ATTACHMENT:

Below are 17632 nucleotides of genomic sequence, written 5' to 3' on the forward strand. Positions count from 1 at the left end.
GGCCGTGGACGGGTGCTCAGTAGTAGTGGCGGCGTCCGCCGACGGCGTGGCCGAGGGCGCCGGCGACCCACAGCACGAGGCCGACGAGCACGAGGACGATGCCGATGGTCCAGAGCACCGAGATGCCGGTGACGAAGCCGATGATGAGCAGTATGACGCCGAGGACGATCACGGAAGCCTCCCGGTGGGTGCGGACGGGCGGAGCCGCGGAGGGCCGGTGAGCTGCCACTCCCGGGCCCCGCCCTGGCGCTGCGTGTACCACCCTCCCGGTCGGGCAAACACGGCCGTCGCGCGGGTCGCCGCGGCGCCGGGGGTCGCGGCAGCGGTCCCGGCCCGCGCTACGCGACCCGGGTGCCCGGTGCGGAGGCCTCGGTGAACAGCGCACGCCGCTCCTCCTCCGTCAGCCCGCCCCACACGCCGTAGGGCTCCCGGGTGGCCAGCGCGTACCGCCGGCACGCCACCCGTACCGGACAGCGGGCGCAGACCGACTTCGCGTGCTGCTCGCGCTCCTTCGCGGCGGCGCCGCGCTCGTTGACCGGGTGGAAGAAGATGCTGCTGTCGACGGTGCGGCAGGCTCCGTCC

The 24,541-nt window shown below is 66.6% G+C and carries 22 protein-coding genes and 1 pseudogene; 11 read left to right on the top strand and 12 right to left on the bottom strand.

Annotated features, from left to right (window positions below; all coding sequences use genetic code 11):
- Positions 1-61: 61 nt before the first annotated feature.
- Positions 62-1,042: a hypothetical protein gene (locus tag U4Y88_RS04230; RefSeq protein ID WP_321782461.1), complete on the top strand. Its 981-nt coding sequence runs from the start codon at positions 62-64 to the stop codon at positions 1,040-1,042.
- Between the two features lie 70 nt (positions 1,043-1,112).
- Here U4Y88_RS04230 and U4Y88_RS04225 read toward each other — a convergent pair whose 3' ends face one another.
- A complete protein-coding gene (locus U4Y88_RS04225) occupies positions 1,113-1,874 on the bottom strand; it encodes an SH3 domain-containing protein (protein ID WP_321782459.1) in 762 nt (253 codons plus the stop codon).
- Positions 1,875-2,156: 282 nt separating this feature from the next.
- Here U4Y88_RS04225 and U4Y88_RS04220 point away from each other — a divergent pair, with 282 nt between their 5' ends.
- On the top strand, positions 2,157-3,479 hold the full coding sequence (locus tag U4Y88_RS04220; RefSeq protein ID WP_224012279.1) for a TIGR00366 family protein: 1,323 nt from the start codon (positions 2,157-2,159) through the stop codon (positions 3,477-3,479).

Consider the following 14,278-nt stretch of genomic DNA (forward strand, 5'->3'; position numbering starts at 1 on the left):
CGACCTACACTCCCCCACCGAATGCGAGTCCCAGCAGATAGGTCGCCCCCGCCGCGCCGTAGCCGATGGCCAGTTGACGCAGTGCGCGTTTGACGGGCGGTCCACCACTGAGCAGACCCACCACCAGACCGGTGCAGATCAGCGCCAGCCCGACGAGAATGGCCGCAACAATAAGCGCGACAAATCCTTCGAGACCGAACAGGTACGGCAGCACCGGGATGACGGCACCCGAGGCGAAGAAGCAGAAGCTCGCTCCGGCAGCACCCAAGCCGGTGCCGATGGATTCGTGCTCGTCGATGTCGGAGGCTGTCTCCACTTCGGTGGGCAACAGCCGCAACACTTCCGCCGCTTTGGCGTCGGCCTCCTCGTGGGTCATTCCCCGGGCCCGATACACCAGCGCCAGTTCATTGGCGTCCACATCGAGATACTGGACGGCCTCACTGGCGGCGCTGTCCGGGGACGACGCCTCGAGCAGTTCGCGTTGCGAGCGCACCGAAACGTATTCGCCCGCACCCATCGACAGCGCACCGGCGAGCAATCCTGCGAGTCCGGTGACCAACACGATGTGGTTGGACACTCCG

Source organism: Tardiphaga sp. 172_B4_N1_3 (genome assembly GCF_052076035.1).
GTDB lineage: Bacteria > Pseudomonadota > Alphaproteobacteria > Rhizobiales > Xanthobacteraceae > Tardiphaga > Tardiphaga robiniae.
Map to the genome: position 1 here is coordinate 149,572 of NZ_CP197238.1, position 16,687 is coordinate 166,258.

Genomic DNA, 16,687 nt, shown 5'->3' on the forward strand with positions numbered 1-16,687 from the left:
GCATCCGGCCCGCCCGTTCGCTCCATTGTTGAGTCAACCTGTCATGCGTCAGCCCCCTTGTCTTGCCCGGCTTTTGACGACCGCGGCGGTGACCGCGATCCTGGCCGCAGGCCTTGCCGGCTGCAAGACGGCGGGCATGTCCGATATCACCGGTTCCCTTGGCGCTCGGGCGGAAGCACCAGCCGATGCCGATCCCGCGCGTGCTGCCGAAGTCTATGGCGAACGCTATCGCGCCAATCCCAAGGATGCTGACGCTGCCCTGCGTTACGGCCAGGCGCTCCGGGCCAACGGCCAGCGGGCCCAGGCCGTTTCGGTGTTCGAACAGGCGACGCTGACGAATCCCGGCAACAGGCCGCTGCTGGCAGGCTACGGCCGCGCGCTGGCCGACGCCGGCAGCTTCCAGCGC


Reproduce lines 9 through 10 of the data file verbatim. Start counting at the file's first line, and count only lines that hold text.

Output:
- A complete protein-coding gene (locus U4Y88_RS04225) occupies positions 1,113-1,874 on the bottom strand; it encodes an SH3 domain-containing protein (protein ID WP_321782459.1) in 762 nt (253 codons plus the stop codon).
- Positions 1,875-2,156: 282 nt separating this feature from the next.